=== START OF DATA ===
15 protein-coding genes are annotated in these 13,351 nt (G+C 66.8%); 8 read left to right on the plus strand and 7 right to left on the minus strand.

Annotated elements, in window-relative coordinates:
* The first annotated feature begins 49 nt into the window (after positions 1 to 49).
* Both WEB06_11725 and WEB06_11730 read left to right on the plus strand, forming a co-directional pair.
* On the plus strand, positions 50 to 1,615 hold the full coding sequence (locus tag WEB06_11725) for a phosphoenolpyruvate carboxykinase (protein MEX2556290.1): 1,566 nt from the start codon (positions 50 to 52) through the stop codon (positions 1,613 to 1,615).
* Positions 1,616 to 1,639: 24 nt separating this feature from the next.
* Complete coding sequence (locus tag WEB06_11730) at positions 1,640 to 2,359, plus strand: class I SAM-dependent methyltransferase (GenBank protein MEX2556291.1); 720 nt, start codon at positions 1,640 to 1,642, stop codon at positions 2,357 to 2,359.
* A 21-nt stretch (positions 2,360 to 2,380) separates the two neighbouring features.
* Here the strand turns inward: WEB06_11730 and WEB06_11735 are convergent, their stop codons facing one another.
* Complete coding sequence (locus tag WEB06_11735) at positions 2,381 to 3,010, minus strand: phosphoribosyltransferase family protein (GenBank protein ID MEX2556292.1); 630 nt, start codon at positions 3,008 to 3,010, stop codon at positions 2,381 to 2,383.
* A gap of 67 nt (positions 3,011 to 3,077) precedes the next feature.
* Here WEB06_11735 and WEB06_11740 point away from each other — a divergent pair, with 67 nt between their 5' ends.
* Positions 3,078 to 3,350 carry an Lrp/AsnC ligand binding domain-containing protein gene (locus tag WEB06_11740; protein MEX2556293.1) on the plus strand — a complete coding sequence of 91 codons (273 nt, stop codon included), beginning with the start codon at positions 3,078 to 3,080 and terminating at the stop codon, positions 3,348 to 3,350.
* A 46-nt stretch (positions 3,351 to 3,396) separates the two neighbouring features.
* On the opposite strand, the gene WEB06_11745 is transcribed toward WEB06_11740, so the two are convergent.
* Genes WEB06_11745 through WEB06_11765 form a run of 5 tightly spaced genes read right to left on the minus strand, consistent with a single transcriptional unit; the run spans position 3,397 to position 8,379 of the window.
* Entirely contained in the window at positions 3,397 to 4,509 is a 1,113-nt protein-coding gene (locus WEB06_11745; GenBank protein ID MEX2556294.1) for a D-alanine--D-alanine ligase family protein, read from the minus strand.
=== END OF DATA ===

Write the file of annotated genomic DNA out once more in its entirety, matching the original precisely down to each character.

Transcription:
15 protein-coding genes are annotated in these 13,351 nt (G+C 66.8%); 8 read left to right on the plus strand and 7 right to left on the minus strand.

Annotated elements, in window-relative coordinates:
* The first annotated feature begins 49 nt into the window (after positions 1 to 49).
* Both WEB06_11725 and WEB06_11730 read left to right on the plus strand, forming a co-directional pair.
* On the plus strand, positions 50 to 1,615 hold the full coding sequence (locus tag WEB06_11725) for a phosphoenolpyruvate carboxykinase (protein MEX2556290.1): 1,566 nt from the start codon (positions 50 to 52) through the stop codon (positions 1,613 to 1,615).
* Positions 1,616 to 1,639: 24 nt separating this feature from the next.
* Complete coding sequence (locus tag WEB06_11730) at positions 1,640 to 2,359, plus strand: class I SAM-dependent methyltransferase (GenBank protein MEX2556291.1); 720 nt, start codon at positions 1,640 to 1,642, stop codon at positions 2,357 to 2,359.
* A 21-nt stretch (positions 2,360 to 2,380) separates the two neighbouring features.
* Here the strand turns inward: WEB06_11730 and WEB06_11735 are convergent, their stop codons facing one another.
* Complete coding sequence (locus tag WEB06_11735) at positions 2,381 to 3,010, minus strand: phosphoribosyltransferase family protein (GenBank protein ID MEX2556292.1); 630 nt, start codon at positions 3,008 to 3,010, stop codon at positions 2,381 to 2,383.
* A gap of 67 nt (positions 3,011 to 3,077) precedes the next feature.
* Here WEB06_11735 and WEB06_11740 point away from each other — a divergent pair, with 67 nt between their 5' ends.
* Positions 3,078 to 3,350 carry an Lrp/AsnC ligand binding domain-containing protein gene (locus tag WEB06_11740; protein MEX2556293.1) on the plus strand — a complete coding sequence of 91 codons (273 nt, stop codon included), beginning with the start codon at positions 3,078 to 3,080 and terminating at the stop codon, positions 3,348 to 3,350.
* A 46-nt stretch (positions 3,351 to 3,396) separates the two neighbouring features.
* On the opposite strand, the gene WEB06_11745 is transcribed toward WEB06_11740, so the two are convergent.
* Genes WEB06_11745 through WEB06_11765 form a run of 5 tightly spaced genes read right to left on the minus strand, consistent with a single transcriptional unit; the run spans position 3,397 to position 8,379 of the window.
* Entirely contained in the window at positions 3,397 to 4,509 is a 1,113-nt protein-coding gene (locus WEB06_11745; GenBank protein ID MEX2556294.1) for a D-alanine--D-alanine ligase family protein, read from the minus strand.